1. Restrict you speed to 40 kmph or less. Enjoy the drive and ensure you are not responsible for a roadkill due to reckless driving.
  2. Don't honk unnecessarily and try to overtake the vehicle ahead. 
  3. Don't play loud music. Enjoy the sounds of the forest.
  4. Don't drink and drive. Your reflexes are slowed and judgement is poor.
  5. Don't stop and get out of your vehicle in a wildlife area. You are endangering yourself. 
  6. Don't feed wild animals especially the monkeys and deer. They are prone to get bolder and may eventually end up under a vehicles tyres in their excitement.
  7. Don't throw litter, especially plastic waste. A banana or orange peel will degrade but plastic will degrade the environment. 
  8. DO NOT SMOKE. A carelessly thrown cigarette butt can start a forest fire that can destroy a whole forest.
  9. Don't stop for picnics or to answer nature's calls. There are designated areas near the park reception centers for eating food, disposing waste and toilet facilities. 
  10. Adhere to timings and don't argue at the check post. Many wild life sanctuaries restrict vehicle movement from dusk to dawn. Respect the rules and the right of the animals.

The following photos are mostly from Bandipur taken during holiday seasons. We Indians love to break rules and sadly, we do it with impunity. When someone stops to tell you what is right and what is wrong we ignore them or abuse them. Judge for your self.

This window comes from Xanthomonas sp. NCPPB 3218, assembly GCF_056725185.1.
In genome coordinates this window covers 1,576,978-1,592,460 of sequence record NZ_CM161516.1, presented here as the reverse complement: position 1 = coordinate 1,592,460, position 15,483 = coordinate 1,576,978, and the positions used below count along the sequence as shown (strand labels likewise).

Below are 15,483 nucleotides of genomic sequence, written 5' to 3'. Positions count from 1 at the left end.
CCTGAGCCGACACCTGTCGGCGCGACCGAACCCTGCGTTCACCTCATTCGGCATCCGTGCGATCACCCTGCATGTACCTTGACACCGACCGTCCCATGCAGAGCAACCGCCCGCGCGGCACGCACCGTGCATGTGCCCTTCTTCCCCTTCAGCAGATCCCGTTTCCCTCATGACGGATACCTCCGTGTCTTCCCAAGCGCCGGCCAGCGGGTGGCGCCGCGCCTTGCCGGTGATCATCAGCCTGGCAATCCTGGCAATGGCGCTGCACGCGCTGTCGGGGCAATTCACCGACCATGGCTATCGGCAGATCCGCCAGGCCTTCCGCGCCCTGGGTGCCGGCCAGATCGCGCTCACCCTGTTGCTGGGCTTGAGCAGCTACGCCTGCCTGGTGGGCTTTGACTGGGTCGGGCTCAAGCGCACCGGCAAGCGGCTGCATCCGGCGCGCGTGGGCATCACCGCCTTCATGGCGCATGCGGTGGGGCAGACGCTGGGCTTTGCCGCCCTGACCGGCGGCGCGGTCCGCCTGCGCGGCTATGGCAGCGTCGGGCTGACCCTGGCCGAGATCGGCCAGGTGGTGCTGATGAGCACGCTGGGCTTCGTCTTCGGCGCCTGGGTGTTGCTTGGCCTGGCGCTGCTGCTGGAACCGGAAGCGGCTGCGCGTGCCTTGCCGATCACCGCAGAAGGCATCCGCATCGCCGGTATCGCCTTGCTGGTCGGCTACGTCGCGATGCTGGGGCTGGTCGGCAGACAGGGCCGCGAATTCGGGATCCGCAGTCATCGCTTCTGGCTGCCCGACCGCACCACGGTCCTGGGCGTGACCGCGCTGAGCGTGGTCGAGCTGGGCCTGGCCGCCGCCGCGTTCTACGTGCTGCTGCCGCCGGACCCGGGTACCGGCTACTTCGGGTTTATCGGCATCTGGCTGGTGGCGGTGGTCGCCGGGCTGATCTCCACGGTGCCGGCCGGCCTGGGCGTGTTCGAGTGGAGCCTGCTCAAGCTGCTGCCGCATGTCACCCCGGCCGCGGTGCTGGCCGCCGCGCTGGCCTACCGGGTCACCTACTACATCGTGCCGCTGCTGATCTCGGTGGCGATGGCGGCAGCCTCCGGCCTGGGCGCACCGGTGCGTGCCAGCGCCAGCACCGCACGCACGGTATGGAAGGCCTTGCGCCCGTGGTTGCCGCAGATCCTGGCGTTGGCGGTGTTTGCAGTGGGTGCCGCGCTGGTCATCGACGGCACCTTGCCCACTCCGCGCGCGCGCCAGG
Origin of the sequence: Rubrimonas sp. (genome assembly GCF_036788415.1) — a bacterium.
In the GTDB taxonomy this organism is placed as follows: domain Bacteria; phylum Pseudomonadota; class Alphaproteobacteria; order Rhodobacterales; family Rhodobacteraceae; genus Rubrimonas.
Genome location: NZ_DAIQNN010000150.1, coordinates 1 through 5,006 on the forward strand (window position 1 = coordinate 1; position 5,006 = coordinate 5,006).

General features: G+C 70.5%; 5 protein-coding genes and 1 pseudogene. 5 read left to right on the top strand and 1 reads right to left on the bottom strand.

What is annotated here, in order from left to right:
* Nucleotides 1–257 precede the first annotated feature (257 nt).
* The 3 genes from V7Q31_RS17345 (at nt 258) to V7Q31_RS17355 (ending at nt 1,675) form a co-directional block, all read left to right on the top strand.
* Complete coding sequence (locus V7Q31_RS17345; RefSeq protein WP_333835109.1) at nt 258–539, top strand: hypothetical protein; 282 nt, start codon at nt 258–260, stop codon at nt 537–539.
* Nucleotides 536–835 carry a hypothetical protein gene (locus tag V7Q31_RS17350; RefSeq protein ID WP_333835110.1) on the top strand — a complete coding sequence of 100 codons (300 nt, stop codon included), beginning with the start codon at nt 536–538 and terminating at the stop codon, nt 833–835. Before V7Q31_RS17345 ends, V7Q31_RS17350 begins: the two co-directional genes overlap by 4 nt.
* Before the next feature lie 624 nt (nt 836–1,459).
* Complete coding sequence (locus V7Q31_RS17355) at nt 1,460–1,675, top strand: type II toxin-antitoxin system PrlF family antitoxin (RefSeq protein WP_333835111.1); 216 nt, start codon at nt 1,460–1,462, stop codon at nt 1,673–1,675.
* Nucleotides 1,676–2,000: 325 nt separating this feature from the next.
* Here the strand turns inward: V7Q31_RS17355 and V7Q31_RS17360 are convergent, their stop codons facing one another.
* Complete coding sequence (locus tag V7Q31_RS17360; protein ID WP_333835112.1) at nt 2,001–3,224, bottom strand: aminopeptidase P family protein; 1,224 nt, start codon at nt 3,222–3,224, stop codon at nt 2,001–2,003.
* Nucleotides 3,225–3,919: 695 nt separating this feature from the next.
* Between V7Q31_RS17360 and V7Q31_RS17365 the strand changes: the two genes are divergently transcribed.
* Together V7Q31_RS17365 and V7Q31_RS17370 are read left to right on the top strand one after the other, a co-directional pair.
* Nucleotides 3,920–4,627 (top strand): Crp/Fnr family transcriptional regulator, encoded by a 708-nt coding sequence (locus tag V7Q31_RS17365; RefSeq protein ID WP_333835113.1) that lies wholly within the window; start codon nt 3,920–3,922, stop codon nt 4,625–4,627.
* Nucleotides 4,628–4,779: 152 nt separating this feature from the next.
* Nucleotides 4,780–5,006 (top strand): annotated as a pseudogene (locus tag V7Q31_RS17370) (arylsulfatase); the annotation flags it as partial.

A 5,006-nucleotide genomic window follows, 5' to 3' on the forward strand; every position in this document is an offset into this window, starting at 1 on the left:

Don't encourage animals to take feed from you...........

.....or they might just end up under the next speeding vehicle!

Forests are not studios...

.....nor are they a place to play hero!

They certainly aren't public toilets!

Who is more uncivilized, the forest beings or idiots like this?!

If you are wonder what wild creature they are photographing, just look at the above photo! That is the 'animal'!

Suddenly everyone spots this 'wildlife' after me.....................!!

More wild creatures, in Mudumalai

Picnic in a forest in unsafe and downright foolish!

Accommodation & Food
Most wild life sanctuaries have limited accommodation within the forest. They are mostly operated by the Government departments like Forest & Wildlife, Electricity boards, Irrigation departments and such. Accommodation is basic, with absolutely no luxuries including television, intercom, mobile networks and even sometimes no electricity, So if you are used to such luxuries, it is best to avoid such places. You may not get running water or even hot water for bathing.

Food is always simple fare that can be cooked easily. You have NO CHOICE. Some places expect you to carry your own provisions while the caretaker doubles up as cook. In any case, it is usually vegetarian fare that can be put together in a jiffy.

Of course if you stay in a luxury resort that is located outside the park boundaries things maybe a little different. They might provide more than just luxuries including Ayurvedic massage in case you are bored counting trees and plants!

Vehicle safaris into the forest